Difference between revisions of "Algebra"
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[[Jacques Lacan]] begins to use [[algebraic]] [[symbol]]s in 1955  in an attempt to [[formalize]] [[psychoanalysis]].  [[Jacques Lacan]] begins to use [[algebraic]] [[symbol]]s in 1955  in an attempt to [[formalize]] [[psychoanalysis]].  
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Revision as of 20:53, 7 August 2006
Algebra (Fr. algèbre) is a branch of mathematics  or logic  concerned with the properties and relationships of abstract entities represented in symbolic form.
Jacques Lacan
Jacques Lacan begins to use algebraic symbols in 1955  in an attempt to formalize psychoanalysis.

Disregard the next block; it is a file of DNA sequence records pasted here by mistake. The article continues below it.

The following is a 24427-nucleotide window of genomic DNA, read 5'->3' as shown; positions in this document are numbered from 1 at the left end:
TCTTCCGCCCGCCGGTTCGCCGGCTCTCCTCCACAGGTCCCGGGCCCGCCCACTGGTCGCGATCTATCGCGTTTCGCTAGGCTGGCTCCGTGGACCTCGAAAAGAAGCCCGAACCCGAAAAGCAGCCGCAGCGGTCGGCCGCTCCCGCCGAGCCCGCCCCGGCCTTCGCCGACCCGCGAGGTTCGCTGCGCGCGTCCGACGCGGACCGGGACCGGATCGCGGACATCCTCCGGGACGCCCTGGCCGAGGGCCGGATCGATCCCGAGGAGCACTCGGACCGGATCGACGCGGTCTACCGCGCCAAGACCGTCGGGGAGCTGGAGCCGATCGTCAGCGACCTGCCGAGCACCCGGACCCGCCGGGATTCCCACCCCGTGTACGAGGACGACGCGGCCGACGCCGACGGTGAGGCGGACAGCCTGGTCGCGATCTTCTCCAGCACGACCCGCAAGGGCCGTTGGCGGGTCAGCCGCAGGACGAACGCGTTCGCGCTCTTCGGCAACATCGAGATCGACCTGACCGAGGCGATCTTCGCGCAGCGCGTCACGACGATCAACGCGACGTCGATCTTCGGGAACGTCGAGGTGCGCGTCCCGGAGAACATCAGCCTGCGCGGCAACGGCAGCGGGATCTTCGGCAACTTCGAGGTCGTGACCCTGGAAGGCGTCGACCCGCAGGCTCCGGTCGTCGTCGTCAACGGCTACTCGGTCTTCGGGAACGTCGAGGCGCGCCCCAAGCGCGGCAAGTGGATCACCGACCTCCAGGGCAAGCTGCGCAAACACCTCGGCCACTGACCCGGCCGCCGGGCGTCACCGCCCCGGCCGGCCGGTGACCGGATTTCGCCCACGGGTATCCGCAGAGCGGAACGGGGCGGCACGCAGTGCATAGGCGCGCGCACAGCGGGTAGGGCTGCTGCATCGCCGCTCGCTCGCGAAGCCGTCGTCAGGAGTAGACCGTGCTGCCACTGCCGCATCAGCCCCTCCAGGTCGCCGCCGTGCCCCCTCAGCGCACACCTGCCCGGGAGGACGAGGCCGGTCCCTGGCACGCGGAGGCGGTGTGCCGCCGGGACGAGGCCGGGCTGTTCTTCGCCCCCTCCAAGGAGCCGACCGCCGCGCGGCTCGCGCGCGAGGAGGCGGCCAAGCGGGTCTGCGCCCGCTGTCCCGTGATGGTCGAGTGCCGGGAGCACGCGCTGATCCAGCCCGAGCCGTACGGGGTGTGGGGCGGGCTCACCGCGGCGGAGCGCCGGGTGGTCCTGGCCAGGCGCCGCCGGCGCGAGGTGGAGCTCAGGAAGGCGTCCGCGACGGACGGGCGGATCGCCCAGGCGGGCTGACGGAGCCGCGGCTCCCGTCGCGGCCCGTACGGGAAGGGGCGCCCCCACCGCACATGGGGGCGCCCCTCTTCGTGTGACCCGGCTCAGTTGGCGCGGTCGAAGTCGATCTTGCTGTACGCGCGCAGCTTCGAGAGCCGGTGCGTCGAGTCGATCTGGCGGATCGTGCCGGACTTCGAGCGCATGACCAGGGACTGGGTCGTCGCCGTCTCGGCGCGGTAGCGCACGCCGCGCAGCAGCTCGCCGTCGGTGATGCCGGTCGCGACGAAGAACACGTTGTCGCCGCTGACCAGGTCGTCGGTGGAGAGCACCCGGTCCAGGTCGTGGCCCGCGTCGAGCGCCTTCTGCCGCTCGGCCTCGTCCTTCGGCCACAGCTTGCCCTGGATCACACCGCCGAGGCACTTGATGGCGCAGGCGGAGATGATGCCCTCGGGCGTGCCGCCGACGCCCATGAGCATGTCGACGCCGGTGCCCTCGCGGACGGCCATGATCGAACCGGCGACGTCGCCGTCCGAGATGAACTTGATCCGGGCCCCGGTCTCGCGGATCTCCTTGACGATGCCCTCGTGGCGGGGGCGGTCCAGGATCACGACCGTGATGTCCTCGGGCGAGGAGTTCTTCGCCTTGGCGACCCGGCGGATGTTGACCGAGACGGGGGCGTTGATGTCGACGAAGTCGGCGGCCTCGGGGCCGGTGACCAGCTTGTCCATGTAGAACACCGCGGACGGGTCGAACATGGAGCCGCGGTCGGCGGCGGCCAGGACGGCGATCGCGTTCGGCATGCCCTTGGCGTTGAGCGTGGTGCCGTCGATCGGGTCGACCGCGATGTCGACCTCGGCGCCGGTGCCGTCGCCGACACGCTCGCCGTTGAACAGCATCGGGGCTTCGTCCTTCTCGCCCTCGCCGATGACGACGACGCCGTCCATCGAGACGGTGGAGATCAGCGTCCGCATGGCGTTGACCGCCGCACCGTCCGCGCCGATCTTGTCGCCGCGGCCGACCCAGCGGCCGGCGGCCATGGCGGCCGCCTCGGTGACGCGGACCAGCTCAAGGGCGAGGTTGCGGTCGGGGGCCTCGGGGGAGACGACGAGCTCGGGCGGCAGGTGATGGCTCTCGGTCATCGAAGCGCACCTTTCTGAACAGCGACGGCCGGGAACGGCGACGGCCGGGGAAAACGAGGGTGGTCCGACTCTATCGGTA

The algebraic symbols used by Lacan, which appear principally in the mathemes, schema l and the graph of desire, are listed below, together with their most common meaning.
However, it is important to remember that the symbols do not always refer to the same concept throughout Lacan's work, but are used in different ways as his work develops.

The most important example of such a shift in meaning is the use of the symbol a which is used in radically different ways in the 1950s and in the 1960s.
Even other symbols which are relatively stable in meaning are occasionally used in very different ways.
Therefore some caution should be exercised when referring to the following list of equivalences.